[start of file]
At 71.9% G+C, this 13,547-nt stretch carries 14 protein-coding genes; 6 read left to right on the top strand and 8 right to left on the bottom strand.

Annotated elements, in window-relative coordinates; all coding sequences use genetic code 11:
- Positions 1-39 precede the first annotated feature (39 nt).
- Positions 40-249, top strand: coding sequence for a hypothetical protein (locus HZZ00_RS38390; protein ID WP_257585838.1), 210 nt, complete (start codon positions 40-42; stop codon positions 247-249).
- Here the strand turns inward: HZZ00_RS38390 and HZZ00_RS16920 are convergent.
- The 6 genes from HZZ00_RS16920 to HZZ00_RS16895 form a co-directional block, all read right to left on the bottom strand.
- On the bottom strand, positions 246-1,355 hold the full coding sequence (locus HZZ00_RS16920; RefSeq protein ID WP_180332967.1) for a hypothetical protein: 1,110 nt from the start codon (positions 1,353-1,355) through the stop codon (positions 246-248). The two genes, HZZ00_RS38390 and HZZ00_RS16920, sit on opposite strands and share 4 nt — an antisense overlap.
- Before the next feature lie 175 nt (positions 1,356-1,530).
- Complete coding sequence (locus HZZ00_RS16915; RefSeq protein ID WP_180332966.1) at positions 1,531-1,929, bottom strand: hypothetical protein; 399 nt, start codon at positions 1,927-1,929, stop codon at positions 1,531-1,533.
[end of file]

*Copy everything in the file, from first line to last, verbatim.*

At 71.9% G+C, this 13,547-nt stretch carries 14 protein-coding genes; 6 read left to right on the top strand and 8 right to left on the bottom strand.

Annotated elements, in window-relative coordinates; all coding sequences use genetic code 11:
- Positions 1-39 precede the first annotated feature (39 nt).
- Positions 40-249, top strand: coding sequence for a hypothetical protein (locus HZZ00_RS38390; protein ID WP_257585838.1), 210 nt, complete (start codon positions 40-42; stop codon positions 247-249).
- Here the strand turns inward: HZZ00_RS38390 and HZZ00_RS16920 are convergent.
- The 6 genes from HZZ00_RS16920 to HZZ00_RS16895 form a co-directional block, all read right to left on the bottom strand.
- On the bottom strand, positions 246-1,355 hold the full coding sequence (locus HZZ00_RS16920; RefSeq protein ID WP_180332967.1) for a hypothetical protein: 1,110 nt from the start codon (positions 1,353-1,355) through the stop codon (positions 246-248). The two genes, HZZ00_RS38390 and HZZ00_RS16920, sit on opposite strands and share 4 nt — an antisense overlap.
- Before the next feature lie 175 nt (positions 1,356-1,530).
- Complete coding sequence (locus HZZ00_RS16915; RefSeq protein ID WP_180332966.1) at positions 1,531-1,929, bottom strand: hypothetical protein; 399 nt, start codon at positions 1,927-1,929, stop codon at positions 1,531-1,533.